- The distilled spirits industry continued on an upward trend in 2015 with a 4.1% increase in supplier sales and 2.3% uptick in volumes, according to the Distilled Spirits Council.
- The spirits segment also reported 2015 as its sixth consecutive year of squeaking by the beer industry in terms of market share gains, having seen 6.7 points in total market share gains compared to beer since 2000.
- Delivering the most spirited sales growth performances in 2015 were Irish whiskey (19.9%), cognac (16.2%), single-malt scotch (13.5%), tequila (9.4%), and American whiskey (7.8%).
One reason is that younger drinkers aren't drinking as much beer today, according to a Gallup survey, and light beer's decline is particularly dragging down beer's market share. The growth of whiskey and tequila, increased spirits exports, and innovative products across categories have also contributed to the improvement in spirits' market share.
Demand for American whiskey, which includes Tennessee, bourbon, and rye, is soaring both in the U.S. and abroad as global consumer interest in this segment continues to increase. In 2015, American whiskeys led export volumes at 4% growth compared to 3.4% for overall spirits exports. Rye whiskey volumes have grown 536% since 2009. Bourbon production in Kentucky hit its highest level since 1970 last year, plus another 40-year high reached for bourbon inventory in 2014, according to the Kentucky Distillers’ Association.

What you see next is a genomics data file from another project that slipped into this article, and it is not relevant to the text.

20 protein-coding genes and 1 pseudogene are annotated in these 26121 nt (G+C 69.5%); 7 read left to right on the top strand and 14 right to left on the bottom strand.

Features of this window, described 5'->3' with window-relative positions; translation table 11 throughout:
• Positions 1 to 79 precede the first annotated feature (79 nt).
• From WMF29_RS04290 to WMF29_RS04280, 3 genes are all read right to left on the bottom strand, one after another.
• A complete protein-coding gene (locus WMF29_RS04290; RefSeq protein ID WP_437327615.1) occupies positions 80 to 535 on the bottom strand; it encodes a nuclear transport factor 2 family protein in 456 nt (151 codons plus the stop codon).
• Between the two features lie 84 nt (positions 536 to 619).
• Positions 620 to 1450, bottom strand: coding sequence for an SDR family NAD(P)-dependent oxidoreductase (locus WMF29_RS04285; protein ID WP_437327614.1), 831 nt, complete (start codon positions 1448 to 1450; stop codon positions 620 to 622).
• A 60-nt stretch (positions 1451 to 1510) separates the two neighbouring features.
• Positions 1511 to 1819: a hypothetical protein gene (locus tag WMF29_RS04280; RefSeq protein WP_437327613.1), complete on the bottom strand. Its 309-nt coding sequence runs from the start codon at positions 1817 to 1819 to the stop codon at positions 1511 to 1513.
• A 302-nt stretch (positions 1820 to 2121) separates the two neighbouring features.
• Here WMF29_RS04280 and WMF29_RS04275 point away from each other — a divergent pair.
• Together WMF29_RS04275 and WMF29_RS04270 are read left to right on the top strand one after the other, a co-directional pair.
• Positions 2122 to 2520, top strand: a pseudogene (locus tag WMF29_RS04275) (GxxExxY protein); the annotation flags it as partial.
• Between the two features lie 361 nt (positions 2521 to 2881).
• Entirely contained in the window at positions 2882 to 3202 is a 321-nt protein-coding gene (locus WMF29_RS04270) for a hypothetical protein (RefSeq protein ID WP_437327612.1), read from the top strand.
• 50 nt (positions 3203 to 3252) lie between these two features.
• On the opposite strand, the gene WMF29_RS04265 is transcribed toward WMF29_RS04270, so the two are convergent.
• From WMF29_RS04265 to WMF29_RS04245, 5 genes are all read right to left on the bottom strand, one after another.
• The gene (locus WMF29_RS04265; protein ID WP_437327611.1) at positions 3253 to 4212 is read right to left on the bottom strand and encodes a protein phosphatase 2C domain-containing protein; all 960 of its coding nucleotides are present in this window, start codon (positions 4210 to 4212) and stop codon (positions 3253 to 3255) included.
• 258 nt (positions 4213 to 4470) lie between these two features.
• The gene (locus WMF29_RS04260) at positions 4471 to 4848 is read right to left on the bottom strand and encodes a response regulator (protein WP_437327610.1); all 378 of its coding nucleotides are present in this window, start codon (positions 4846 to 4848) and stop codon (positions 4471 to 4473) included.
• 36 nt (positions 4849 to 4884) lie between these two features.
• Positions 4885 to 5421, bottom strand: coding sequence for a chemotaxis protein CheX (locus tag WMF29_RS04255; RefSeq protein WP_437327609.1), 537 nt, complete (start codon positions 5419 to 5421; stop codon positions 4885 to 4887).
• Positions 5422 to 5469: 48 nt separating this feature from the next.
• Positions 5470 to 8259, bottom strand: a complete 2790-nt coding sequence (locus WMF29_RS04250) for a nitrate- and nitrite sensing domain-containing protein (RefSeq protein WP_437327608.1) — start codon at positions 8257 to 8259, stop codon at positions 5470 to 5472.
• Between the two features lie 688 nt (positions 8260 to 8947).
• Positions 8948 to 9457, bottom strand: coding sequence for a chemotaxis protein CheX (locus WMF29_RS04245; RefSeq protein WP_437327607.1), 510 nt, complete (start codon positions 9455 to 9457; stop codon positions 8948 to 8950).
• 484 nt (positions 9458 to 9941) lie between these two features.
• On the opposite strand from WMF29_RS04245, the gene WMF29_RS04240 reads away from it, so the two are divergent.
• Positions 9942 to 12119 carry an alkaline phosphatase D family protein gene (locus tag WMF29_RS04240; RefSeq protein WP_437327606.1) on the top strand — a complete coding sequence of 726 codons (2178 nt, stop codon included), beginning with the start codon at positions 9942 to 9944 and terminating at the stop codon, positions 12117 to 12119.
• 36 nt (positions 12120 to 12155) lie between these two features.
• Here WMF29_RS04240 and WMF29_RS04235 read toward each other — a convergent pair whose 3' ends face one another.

The rise of whiskey has come at the expense of vodka, which has seen growth tank in recent years. This is in part due to an explosion of flavored vodkas that were wildly popular but then fell out of favor with consumers — though they do seem to be gravitating toward flavored whiskeys for now. Companies are revamping their vodka strategies to revive the category, including Diageo and its Smirnoff brand by reducing flavor varieties and luring back millennials. Pernod Ricard has had similar issues with Absolut, especially as smaller spirits makers like Deep Eddy Vodka and Tito's Handmade Vodka report fast growth.
Millennials are pushing two key trends on spirits manufacturers: premiumization and innovation. This demographic is looking beyond price and instead to quality when it comes to spirits, which has bolstered sales for premium brands in various categories, such as Diageo's Bulleit whiskey and Don Julio tequila.
Brown-Forman recently announced the sale of Southern Comfort and Tuaca to Sazerac for $543.5 million after Southern Comfort reported sluggish sales in the face of stiff flavored whiskey competition.